Her Majesty Queen Silvia of Sweden has spoken about her first year in Sweden. Her Majesty was born in Germany to a Brazilian mother and German father in 1943.
The 1972 Summer Olympic Games were held in Munich, Germany, where a young German-Brazilian Silvia Sommerlath was working as an interpreter and host. At the time, she was employed at the Argentinian Consulate in Munich. From 1971 to 1973, she worked for the Organising Committee for the Munich Olympic Games. A polyglot, Silvia’s work at the Olympic Games as an interpreter was a natural fit. She spoke her native German and Portuguese, French, Spanish, and English.
She was given the task to host the more high profile guests of the games, which included then Crown Prince Carl Gustaf of Sweden. They went on their first date not long after the initial meeting, and Carl Gustaf would later say that they “just clicked”. They were married on 19 June 1976 at Stockholm Cathedral in the Swedish capital, two days after Silvia became a Swedish citizen.
Her comments are in a new book, The Royal Year 2016, which is an annual book released in Sweden about the events the Swedish royals participate. It was released in Sweden on 7 November. She opened up to the author of the book, Maria Gunnarsson in May at Solliden Palace in Öland. The interview was conducted on the 40th anniversary of her becoming Sweden’s queen consort, reports Expressen.
Queen Silvia told Maria Gunnarsson about how she was familiar with the country before meeting Carl Gustaf. She said, “But Sweden was not foreign to me. My father had worked for the Swedish forestry and steel company Uddeholm in Brazil. Many Swedes, therefore, came to Brazil and to our home. They brought herring. And books and music.”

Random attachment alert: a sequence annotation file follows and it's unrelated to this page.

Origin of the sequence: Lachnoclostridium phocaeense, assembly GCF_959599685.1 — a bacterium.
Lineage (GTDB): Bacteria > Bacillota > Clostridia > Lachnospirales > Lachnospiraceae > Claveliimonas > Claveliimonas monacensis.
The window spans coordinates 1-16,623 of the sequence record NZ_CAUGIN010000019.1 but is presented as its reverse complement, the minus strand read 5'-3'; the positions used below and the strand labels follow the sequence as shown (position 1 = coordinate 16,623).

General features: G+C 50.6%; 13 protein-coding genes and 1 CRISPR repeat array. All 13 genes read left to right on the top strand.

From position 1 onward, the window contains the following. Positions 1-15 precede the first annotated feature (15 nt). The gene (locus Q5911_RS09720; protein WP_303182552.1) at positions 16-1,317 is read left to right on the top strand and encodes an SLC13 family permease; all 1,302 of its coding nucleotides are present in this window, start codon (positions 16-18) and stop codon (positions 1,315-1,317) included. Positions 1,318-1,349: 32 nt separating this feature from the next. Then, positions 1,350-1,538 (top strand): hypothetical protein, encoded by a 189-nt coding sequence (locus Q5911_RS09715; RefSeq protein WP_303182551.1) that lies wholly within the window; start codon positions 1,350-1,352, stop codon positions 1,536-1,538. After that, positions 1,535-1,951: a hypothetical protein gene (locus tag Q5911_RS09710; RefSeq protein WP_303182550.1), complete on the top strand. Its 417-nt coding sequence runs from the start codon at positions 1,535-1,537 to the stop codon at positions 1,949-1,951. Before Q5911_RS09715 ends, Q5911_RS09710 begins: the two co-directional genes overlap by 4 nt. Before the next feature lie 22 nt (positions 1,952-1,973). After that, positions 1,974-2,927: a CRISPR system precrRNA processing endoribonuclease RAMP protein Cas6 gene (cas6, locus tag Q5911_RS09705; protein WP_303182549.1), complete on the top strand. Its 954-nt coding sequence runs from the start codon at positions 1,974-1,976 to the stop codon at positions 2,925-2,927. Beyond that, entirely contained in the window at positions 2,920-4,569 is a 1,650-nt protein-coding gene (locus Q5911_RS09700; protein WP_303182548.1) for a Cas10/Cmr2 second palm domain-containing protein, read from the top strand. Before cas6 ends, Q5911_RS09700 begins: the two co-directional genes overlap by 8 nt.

However, Her Majesty admitted that she felt intimidated and lonely, at first, when she moved into the male-dominated royal palace, but her husband was always there to encourage her and lend support. She explained, “But everybody had kind intentions. Everyone wanted to support me and was there. And the King was wonderful, he said: ‘Say what you think, explain what you want, say what you’re going to do’. He has really supported me.”
Sweden’s queen did admit that she felt lonely during the first year of her marriage and life in Sweden due to the lack of a female guide on life as a queen. She did explain that His Majesty’s sisters, especially Princess Christina were always there to lend an ear and give advice. She said, “But it could be lonely. The King’s mother Princess Sibylla was no longer alive. Nor was Queen Louise there to tell me about the tasks of a Queen. But Princess Christina was there. The King’s sister has given me a lot of support.”
Queen Silvia also spoke about her role as a representative of Sweden and a role model for women, “It is a mixture of joy and humility. There is a lot of responsibility too. It was a very special calling.”
The Royal Year, or Det kungliga året, follows the royal family each year and puts together a ‘yearbook’ of the various events the family members partake in throughout the year. It has been written in Swedish and English. The book can be purchased at this link.